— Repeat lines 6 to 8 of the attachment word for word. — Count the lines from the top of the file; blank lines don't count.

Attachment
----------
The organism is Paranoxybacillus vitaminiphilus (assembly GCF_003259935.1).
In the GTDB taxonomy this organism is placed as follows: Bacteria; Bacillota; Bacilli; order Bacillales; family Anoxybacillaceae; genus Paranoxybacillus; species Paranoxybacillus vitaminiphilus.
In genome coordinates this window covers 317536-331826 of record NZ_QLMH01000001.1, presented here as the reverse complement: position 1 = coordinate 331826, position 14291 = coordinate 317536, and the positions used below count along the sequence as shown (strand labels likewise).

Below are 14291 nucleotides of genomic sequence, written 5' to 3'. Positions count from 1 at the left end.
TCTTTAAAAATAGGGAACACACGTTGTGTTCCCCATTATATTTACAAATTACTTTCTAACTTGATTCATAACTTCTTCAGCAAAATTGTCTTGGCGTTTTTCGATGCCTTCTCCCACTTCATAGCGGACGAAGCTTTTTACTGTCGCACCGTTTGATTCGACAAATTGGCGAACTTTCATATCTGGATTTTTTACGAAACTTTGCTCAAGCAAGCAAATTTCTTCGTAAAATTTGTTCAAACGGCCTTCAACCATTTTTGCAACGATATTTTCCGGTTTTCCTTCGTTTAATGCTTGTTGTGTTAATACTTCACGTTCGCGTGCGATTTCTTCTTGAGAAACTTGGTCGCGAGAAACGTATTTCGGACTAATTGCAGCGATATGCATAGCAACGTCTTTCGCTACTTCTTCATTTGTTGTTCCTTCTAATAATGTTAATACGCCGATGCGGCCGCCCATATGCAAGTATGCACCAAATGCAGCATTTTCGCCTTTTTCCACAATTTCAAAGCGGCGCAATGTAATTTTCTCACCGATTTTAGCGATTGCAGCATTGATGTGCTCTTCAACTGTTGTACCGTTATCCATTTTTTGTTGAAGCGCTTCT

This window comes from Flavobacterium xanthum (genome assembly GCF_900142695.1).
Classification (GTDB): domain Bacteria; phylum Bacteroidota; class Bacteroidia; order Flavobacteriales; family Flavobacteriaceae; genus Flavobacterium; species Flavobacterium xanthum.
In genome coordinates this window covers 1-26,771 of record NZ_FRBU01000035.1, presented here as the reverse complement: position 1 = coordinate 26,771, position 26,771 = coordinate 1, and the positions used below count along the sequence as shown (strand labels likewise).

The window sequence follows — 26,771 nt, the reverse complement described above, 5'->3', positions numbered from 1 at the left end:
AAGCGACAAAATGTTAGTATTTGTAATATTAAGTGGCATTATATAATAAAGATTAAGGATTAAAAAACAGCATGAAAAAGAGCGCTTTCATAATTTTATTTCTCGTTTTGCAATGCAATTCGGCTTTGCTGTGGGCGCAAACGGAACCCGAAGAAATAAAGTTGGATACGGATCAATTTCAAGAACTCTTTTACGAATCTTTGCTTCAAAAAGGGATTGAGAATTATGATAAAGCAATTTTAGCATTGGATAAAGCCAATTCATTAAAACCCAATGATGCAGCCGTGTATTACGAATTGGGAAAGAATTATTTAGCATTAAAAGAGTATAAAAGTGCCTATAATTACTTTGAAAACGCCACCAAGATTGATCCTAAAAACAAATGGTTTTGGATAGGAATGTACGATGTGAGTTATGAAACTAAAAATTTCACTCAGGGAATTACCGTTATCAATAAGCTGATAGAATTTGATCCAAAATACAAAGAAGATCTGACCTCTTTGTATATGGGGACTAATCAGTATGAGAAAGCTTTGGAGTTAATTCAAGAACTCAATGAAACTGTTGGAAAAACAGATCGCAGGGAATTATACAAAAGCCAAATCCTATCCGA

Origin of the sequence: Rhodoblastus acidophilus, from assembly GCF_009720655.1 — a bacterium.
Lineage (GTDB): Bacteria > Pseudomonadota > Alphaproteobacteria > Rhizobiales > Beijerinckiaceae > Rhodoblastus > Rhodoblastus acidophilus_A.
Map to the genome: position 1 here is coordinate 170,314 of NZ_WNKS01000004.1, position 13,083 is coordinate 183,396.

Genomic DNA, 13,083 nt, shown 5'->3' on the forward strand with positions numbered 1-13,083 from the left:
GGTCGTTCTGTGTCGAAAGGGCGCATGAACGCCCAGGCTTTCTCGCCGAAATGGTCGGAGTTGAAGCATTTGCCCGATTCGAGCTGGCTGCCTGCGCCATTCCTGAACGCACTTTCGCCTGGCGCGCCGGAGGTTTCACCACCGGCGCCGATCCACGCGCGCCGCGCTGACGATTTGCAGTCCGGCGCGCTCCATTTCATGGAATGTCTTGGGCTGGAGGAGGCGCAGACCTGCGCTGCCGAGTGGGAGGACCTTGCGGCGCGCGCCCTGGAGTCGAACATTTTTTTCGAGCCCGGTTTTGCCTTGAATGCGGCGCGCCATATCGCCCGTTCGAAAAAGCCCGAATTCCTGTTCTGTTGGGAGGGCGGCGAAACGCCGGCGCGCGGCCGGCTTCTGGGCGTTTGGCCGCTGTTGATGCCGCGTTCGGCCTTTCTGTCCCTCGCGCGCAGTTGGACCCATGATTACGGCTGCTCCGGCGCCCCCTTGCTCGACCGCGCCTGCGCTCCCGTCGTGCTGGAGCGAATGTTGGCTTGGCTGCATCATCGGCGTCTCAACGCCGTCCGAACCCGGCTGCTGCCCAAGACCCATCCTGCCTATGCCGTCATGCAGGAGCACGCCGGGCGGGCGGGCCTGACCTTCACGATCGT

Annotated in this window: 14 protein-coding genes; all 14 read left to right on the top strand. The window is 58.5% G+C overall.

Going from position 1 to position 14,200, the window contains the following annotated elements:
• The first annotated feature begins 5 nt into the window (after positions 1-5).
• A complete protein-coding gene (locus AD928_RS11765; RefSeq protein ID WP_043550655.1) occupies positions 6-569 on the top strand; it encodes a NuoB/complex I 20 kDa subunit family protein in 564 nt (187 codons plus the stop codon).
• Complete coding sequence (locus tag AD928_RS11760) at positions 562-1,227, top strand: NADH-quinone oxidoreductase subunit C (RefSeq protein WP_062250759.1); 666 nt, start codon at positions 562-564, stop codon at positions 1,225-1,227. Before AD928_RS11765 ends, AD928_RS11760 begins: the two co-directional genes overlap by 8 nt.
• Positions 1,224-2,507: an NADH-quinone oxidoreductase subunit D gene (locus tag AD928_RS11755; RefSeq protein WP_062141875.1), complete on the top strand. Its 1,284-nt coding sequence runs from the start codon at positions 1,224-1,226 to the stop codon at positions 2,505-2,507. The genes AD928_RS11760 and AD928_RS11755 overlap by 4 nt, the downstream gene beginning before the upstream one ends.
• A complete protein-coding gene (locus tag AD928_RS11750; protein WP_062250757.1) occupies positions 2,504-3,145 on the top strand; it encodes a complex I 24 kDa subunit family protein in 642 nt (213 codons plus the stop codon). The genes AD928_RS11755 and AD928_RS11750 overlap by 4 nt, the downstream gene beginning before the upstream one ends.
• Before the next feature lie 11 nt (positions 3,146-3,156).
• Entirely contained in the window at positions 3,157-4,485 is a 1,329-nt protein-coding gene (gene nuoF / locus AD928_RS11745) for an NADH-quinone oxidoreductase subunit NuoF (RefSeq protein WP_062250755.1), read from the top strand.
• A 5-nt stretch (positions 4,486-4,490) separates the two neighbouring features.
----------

This window comes from Flavobacterium xanthum (genome assembly GCF_900142695.1).
Classification (GTDB): domain Bacteria; phylum Bacteroidota; class Bacteroidia; order Flavobacteriales; family Flavobacteriaceae; genus Flavobacterium; species Flavobacterium xanthum.
In genome coordinates this window covers 1-26,771 of record NZ_FRBU01000035.1, presented here as the reverse complement: position 1 = coordinate 26,771, position 26,771 = coordinate 1, and the positions used below count along the sequence as shown (strand labels likewise).